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OpinionEurope, tougher than it looks

Europe, tougher than it looks

Putin may have made the biggest mistake of his life by invading Ukraine and underestimating Europe's response to the conflict. The perspective of a hopeful European.

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João Ruy Faustino
João Ruy Faustino
João Ruy is a Portuguese freelancer who writes about European political actuality for The European Times. He is also a contributor for Revista BANG! and a former writer for Central Comics and Bandas Desenhadas.

Putin may have made the biggest mistake of his life by invading Ukraine and underestimating Europe's response to the conflict. The perspective of a hopeful European.

As we have seen before our eyes, Putin makes his strategic decisions through a distorted view of history and people. He thought that the Ukranians with ties to Russia would welcome an invasion, but he forgot (or ignored) that these people would not put their friends and their families before an affiliation with a country, or with what it represents.

Putin has a stereotype of russophiles and russophones. He thinks that these people, by choosing Russia over the west (EU and NATO), will necessarily subscribe to Putin’s deranged imperialism. Putin sees the present as history, as big waves of people and political movements moving in various directions… But the present is not, as yet, history. Right now the present is composed of people. 

These russophiles inside Ukraine, for example, may even align politically with Putin’s regime. The people that they see every day do not all agree with their political view, they have a different view of the world from them, they just want a different project for their country. The question in Ukraine in 2013, in the Russo-Maidan Revolution, was not “do we join Russia or not?”, it was “do we join the west or not?”. Of course, to be part of this so-called “west”, Ukraine needed to leave Russia and its influence, but it seems to me that the alternative to this was not to join Russia, but to more or less continue to be neutral.

And so Putin made this strange association, that if people do not like the west they necessarily like him, this doesn’t say very much about what people think and more what Putin thinks of himself. Apparently this self-image doesn’t correspond to reality.

However, the most strange stereotype/assumption that Putin used to make one of his spectacular predictions (until now they have all failed spectacularly) is that Europeans would be too scared of the “Big Russian bear”, and would try to appease the situation with everything they could possibly can, running from any conflict, that only “tough Russians can take”.

Europeans are proud, they are not only proud of their nationalities but proud of what Europe represents: democracy, liberty and self-determination. Putin is an antithesis to these values. In Russia, all liberties are squeezed with an iron fist, and so, democracy is an empty word, if not a dirty one, and about self-determination… Putin sees entire nations as mere puppets; Belarus, Kazakhstan, Kyrgyzstan, and so on, only pawns on a chess board to the Russian autocrat.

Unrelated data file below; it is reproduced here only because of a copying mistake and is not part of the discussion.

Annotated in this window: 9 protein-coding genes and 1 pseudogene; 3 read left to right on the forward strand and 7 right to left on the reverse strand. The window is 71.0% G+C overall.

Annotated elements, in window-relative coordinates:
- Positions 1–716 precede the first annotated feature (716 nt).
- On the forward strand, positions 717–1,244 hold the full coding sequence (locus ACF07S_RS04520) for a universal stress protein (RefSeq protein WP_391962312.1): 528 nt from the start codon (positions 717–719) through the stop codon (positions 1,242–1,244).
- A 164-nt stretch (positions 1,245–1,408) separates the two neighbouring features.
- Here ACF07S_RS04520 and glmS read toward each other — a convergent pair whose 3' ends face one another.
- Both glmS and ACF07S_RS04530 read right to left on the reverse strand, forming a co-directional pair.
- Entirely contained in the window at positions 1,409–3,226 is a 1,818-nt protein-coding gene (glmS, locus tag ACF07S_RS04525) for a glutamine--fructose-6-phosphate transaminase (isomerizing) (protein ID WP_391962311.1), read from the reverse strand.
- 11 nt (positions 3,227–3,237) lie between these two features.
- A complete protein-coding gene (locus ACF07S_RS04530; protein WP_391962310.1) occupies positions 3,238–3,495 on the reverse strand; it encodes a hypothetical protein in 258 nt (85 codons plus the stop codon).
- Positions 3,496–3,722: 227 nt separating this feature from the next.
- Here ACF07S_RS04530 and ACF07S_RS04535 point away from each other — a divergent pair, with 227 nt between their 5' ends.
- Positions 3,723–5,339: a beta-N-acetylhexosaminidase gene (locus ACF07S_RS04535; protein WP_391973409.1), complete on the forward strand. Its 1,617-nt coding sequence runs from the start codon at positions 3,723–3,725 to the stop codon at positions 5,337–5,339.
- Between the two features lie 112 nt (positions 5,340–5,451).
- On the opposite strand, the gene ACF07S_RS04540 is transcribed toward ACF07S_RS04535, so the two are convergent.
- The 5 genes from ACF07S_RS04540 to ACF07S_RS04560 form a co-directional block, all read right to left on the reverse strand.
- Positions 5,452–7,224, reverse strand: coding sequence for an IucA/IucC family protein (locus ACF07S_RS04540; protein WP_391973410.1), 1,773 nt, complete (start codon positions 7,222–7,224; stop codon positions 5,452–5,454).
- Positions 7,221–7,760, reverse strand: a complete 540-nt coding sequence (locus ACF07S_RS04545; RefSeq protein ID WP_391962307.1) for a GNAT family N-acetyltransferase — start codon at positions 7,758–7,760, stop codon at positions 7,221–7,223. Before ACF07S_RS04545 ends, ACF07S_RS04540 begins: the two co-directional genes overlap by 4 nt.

I would say that it is true that people are not as attached with their nationalities in Europe, at least compared with past times. But if there is a thing that Europeans value is democracy and the freedom that comes with it, Europe will not be a puppet of anyone. Never again will Europeans obey or comply with a dictator’s wishes. Europe will fight back, for what it represents, whatever the cost.

In the XXth century the enemies of European democracy were fascism and communism. In the XXIst century the enemies are autocracy and authoritarian/totalitarian capitalism.

Also, Putin severely overestimated his position in relation to Europe. For starters, Russia is a drop in the ocean compared to Europe. Russia has a GDP comparable to Spain, the 4th biggest economy in the EU, but more importantly, Putin forgets that his precious natural gas will have no value for Europe in 10-20 years.

Yes, if the progress in renewable energy (wind, solar, etc.) maintains its current pace, it will not be long until the main source of energy in Europe will be renewable energy. This will happen as a consequence of a big investment in this type of technology in the last decades.  

Therefore, why would Europeans be scared of losing a thing that in 10 years will have half its current value? Why would we surrender our fundamental values and beliefs for a thing that we, together, would eventually surpass?

And just to show how small Putin is in reality, and how Europe and the Europeans are not afraid, German Chancellor Olaf Scholz announced that the military budget will be increased to 2% of the country’s economic output. 100 billion euros for Germany’s defense budget. I will remind you that this is comparable to Russia’s defense budget, and there are 26 other countries in the EU ready to show Putin his place…

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